Kerry, Putin hold talks on Syria issue
Updated: 2013-05-08 08:00
US Secretary of State John Kerry takes part in a wreath-laying ceremony at the Tomb of the Unknown Soldier in Moscow on Tuesday. Kerry arrived for talks with Russian President Vladimir Putin, seeking to restore frayed US-Russia ties and discuss the conflict in Syria. [Photo/Agencies]
Syria tops agenda, as Washington and Moscow share 'common interests'
US Secretary of State John Kerry called on Russian President Vladimir Putin on Tuesday to help find common ground over the conflict in Syria, saying Moscow and Washington had shared interests in the country.
"The United States believes that we share some very significant common interests with respect to Syria - stability in the region, not having extremists creating problems throughout the region and elsewhere," Kerry said.
Syria was expected to top of Kerry's agenda, as the 26-month conflict is threatening to spread across the region and Kerry is seeking to persuade the Kremlin to put more pressure on President Bashar al-Assad.
Kerry is making his first trip to Russia since taking over as the chief US diplomat in February.
The visit also coincides with the first anniversary of Putin's return to the Kremlin for an historic third term on May 7, 2012, which heralded a new chill in relations between Moscow and Washington.
"I don't know if we will get an agreement or not, but we certainly think it is worth testing and trying to find some ways forward," a senior US State Department official said on Monday.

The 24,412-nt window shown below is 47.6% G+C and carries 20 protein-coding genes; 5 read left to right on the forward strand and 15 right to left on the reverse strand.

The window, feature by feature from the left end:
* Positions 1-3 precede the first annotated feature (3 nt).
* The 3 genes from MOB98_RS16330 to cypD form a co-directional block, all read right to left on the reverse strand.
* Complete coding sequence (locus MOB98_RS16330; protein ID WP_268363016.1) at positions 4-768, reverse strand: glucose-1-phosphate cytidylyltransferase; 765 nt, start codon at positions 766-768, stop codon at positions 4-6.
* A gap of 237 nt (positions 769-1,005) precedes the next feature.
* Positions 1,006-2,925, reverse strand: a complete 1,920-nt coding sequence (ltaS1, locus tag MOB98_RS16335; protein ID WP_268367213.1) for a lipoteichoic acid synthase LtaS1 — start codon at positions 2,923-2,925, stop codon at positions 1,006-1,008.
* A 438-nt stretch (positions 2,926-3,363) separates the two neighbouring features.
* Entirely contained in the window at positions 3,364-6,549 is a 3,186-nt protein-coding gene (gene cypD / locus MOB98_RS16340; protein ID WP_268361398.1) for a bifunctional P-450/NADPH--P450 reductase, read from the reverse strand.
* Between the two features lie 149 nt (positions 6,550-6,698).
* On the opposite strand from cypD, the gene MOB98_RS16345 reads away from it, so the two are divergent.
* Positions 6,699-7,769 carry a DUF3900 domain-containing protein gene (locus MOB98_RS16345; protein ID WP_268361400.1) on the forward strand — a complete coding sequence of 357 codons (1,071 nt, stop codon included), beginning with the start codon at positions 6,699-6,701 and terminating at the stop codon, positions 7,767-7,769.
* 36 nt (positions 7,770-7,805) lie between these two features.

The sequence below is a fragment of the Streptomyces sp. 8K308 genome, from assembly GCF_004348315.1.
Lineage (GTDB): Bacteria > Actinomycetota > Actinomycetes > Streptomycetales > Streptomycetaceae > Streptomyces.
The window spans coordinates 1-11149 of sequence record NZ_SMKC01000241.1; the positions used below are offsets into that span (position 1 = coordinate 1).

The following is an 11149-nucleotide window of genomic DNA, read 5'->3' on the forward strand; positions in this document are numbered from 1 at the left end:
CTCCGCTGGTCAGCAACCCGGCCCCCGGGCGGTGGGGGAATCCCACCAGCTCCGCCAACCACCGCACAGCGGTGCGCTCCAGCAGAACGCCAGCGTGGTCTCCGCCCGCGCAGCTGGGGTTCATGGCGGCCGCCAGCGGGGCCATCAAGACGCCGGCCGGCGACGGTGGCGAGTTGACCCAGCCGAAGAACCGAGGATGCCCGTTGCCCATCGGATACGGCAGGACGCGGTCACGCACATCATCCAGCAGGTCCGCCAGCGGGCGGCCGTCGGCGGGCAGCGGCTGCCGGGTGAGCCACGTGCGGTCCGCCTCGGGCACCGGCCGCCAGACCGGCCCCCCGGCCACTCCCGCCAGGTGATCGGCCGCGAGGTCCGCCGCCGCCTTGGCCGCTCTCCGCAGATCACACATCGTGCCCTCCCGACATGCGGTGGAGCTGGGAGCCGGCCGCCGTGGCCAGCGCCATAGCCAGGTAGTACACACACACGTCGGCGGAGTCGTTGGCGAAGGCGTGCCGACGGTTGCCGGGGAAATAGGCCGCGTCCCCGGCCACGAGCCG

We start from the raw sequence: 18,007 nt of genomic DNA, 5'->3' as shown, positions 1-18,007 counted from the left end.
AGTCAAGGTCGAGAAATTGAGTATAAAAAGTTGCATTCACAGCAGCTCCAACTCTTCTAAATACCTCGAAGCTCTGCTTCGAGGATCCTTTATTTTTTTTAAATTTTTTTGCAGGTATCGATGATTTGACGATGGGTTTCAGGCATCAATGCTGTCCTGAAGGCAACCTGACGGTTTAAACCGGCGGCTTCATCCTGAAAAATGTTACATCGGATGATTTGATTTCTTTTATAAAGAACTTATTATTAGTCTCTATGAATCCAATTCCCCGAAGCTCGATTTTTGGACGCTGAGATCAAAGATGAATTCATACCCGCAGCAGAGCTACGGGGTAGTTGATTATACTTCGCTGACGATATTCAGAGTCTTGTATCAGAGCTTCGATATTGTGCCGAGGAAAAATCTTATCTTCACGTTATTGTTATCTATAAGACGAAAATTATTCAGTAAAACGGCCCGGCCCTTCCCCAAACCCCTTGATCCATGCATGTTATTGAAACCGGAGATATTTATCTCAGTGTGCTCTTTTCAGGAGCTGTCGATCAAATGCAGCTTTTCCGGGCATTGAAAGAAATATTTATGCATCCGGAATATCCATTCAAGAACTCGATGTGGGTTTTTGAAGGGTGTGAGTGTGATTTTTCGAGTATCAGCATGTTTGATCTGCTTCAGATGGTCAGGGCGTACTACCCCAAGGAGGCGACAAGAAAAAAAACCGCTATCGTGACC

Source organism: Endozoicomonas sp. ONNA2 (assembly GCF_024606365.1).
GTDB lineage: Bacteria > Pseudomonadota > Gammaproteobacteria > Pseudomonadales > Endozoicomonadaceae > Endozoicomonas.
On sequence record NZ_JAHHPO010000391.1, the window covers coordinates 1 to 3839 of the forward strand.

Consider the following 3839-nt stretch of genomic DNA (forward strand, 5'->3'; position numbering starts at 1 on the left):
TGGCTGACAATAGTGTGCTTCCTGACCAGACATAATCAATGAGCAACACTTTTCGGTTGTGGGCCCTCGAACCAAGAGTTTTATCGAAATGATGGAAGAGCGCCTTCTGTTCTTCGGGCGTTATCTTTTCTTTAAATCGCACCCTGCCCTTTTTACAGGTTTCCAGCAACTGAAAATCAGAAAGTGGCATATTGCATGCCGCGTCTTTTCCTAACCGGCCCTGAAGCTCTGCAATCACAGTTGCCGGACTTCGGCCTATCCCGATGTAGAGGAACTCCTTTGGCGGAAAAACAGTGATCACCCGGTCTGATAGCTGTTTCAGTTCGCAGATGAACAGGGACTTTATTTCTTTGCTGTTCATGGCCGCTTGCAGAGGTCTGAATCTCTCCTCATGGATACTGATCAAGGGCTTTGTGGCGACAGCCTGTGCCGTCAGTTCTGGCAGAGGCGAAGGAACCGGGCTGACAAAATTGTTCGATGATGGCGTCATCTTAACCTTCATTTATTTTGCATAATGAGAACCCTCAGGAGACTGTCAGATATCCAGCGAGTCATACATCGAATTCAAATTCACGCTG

With events moving on the ground in Syria, it "is a time to talk to the Russians to understand that from our side we remain committed (to a political solution), and if they are as well then we need to think about how to work operationally to make that happen," the official said.
US officials were keen to emphasize the importance of the one-on-one meeting with Putin, which was a rare encounter between a top US official and the Russian leader.
Russia has long accused the West of worsening the Syria conflict by seeking to topple the government, saying Moscow is solely interested in seeing a peaceful solution to conflict that has claimed more than 70,000 lives in since March 2011.
The US and other Western states have in turn accused Russia of failing to use its influence with the government to halt the bloodshed and keeping up military deliveries to Assad.
Kerry's visit is taking place at a moment of particular tension after Israel launched air strikes in Syria which Israeli sources said targeted Iranian weapons destined for the Lebanese militant group Hezbollah.
Russia said it was "especially" concerned by the attacks, warning the violence threatened neighboring Lebanon. According to the Kremlin, Putin spoke to Israeli Prime Minister Benjamin Netanyahu about the Syria conflict after the air strikes, but details of what was discussed have not been disclosed.
Kerry was also scheduled to meet Foreign Minister Sergei Lavrov, and Lavrov has previously sternly warned Washington not to use claims that the Assad government has used chemical weapons as a pretext for launching military action.
Further complicating the picture, UN human rights investigator Carla del Ponte said at the weekend that it might have been the rebels that used the deadly nerve agent sarin.
But a commission of inquiry later said there was no conclusive proof and the United States said it was "highly skeptical".
There are a host of other issues on the agenda of the talks, including last month's Boston Marathon bombings blamed on two brothers of Chechen descent, and US missile defense.